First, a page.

The opinion of the court was delivered by: BYERS
These causes were consolidated for trial; in the first the owner of the coalboat Mary S. seeks to recover from the City of New York for damages said to have been caused by the ferryboat Astoria while engaged in salvaging the Mary S., and in the second the City seeks an award for the salvage services.
The first cause was instituted by libel filed February 28, 1933, against the Consul Fuel Corporation, because on December 6, 1932, the Mary S., being loaded with a cargo of coal at Perth Amboy, N.J., which was consigned to the respondent at its dock at the foot of Washington Avenue, Long Island City, N.Y., was permitted to go adrift on that date, as a result of which the coalboat was said to have been damaged.
On August 21, 1933, an amended libel was filed, in which William J. Garvin, Inc., was joined as respondent, on the theory that the latter, as stevedore, was implicated in the negligent act whereby the coalboat went adrift.
A second amended libel was filed September 24, 1934, in which the City of New York was joined as respondent, and therein it was alleged that, after the Mary S. went adrift, the ferryboat Astoria attempted to render assistance and, while so doing, caused and allowed the ferryboat to come into collision with the Mary S. and caused her to swing alongside the ferryboat and strike it again; and that the Astoria placed the Mary S. outside of an ash scow which was moored and, in so doing, brought the port side of the Mary S. into collision therewith.
The fault of the ferryboat is charged as follows:
"In that those in charge of the ferryboat 'Astoria,' while attempting to render assistance to the coalboat 'Mary S.,' were negligent in causing the said coalboat 'Mary S.' to strike against the ferryboat and to strike against the aforesaid ash scow with damage resulting to the ferryboat 'Mary S.'"
A so-called cross-libel was filed in the second cause on November 20, 1934, and an amended cross-libel was filed November 6, 1935, in which the City makes claim for the salvage services so rendered.
The Mary S. was a coalboat, 101 feet long, having a beam of 24 or 25 feet, with 12 1/2 foot sides. On December 12, 1932, she was carrying either 231 or 331 tons of coal -- the exact tonnage does not appear from the testimony. Her capacity was 500 tons and her draft at the time is said to have been 2 1/2 feet, leaving 10 feet of her sides above water.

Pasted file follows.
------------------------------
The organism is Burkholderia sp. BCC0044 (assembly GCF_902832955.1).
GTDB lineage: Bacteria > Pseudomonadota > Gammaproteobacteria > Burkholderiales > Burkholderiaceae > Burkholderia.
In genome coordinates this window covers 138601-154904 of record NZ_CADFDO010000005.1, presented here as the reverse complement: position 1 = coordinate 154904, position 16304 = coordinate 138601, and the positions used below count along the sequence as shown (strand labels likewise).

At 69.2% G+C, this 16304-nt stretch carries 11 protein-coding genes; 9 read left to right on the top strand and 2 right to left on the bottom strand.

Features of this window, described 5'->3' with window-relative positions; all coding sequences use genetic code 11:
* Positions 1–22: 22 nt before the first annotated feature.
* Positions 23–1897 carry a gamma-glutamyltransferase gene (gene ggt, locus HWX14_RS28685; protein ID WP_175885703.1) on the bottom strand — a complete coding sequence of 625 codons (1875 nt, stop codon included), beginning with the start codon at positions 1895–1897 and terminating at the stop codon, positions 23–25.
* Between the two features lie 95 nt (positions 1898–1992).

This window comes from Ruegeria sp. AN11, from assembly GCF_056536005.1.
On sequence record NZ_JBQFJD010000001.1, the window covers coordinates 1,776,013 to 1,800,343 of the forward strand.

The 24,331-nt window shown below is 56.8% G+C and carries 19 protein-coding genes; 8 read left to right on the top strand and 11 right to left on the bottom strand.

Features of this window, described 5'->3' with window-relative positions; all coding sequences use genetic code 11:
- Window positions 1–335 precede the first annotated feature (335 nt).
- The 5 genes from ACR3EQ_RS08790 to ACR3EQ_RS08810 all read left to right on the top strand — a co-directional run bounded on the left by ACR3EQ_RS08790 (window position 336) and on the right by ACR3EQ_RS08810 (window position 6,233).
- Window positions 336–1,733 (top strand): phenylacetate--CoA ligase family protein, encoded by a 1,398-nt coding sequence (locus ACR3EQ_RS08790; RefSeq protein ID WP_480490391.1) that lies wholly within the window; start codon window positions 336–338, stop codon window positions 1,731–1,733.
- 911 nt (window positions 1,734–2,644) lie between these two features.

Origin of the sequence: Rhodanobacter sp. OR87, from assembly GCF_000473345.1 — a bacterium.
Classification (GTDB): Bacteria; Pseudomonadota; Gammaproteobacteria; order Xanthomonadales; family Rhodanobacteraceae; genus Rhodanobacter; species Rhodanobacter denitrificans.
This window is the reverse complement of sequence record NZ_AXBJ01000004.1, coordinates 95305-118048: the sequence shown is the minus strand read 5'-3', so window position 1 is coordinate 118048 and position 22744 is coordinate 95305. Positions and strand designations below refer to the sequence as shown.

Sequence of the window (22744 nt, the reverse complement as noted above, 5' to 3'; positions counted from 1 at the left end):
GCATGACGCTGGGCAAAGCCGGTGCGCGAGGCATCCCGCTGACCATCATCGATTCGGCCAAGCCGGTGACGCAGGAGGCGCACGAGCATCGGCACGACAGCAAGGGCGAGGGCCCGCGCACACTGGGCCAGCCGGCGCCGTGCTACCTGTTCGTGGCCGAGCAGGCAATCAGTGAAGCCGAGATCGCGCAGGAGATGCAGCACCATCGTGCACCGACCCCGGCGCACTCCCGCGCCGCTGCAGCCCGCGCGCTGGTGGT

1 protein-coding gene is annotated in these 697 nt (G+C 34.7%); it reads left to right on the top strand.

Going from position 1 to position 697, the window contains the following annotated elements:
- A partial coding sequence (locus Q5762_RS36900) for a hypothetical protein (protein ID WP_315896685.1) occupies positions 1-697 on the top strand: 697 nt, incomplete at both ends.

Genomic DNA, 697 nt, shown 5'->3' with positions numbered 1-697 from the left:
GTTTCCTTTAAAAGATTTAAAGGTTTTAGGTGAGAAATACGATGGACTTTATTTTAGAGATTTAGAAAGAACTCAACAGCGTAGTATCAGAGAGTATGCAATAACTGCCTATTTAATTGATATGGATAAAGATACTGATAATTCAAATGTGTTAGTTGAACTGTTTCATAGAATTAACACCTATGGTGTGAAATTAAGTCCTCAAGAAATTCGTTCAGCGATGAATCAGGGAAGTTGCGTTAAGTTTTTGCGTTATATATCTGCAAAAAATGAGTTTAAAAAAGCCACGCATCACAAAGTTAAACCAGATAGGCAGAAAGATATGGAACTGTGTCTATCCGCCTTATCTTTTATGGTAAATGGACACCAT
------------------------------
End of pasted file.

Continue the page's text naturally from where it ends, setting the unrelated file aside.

She was made fast outside of one or two other coalboats at the foot of Washington Avenue, Long Island City, and broke adrift at about 3:00 o'clock in the afternoon, due to improper handling of her lines by either the consignee or the stevedore. The bargee was ashore when the boat was being moved, but says he was able to jump aboard just as the Mary S. was going adrift.
Washington Avenue runs about east and west and comes to an end in the easterly channel of the East River opposite Welfare Island, and the barge was carried stern first in a flood tide of the strength of about 3 1/2 to 4 miles an hour up the river, and had reached a point opposite the northerly end of Welfare Island when the Astoria, making out of 92nd Street on the Manhattan side on her 3:00 p.m. trip to Astoria, observed the plight of the coalboat.
At that time two or three men were on board, namely, the bargee (if he was there) and two of the stevedore's hands who had attempted to move the boat from her original mooring. These men waved their arms and called for assistance, and the ferryboat responded, and is criticised for the way in which she attempted to avert disaster to the coalboat.
Had the Mary S. continued without assistance, she would either have crashed into the ferry slip on the Astoria side, or have been carried in the strength of the tide up through Hell Gate -- perhaps to strand on Hog Back sough of Wards Island.
It does not appear that there were any other vessels in the vicinity which could have rendered assistance, and the theory of the libelant's proof in the first cause is that the ferryboat ...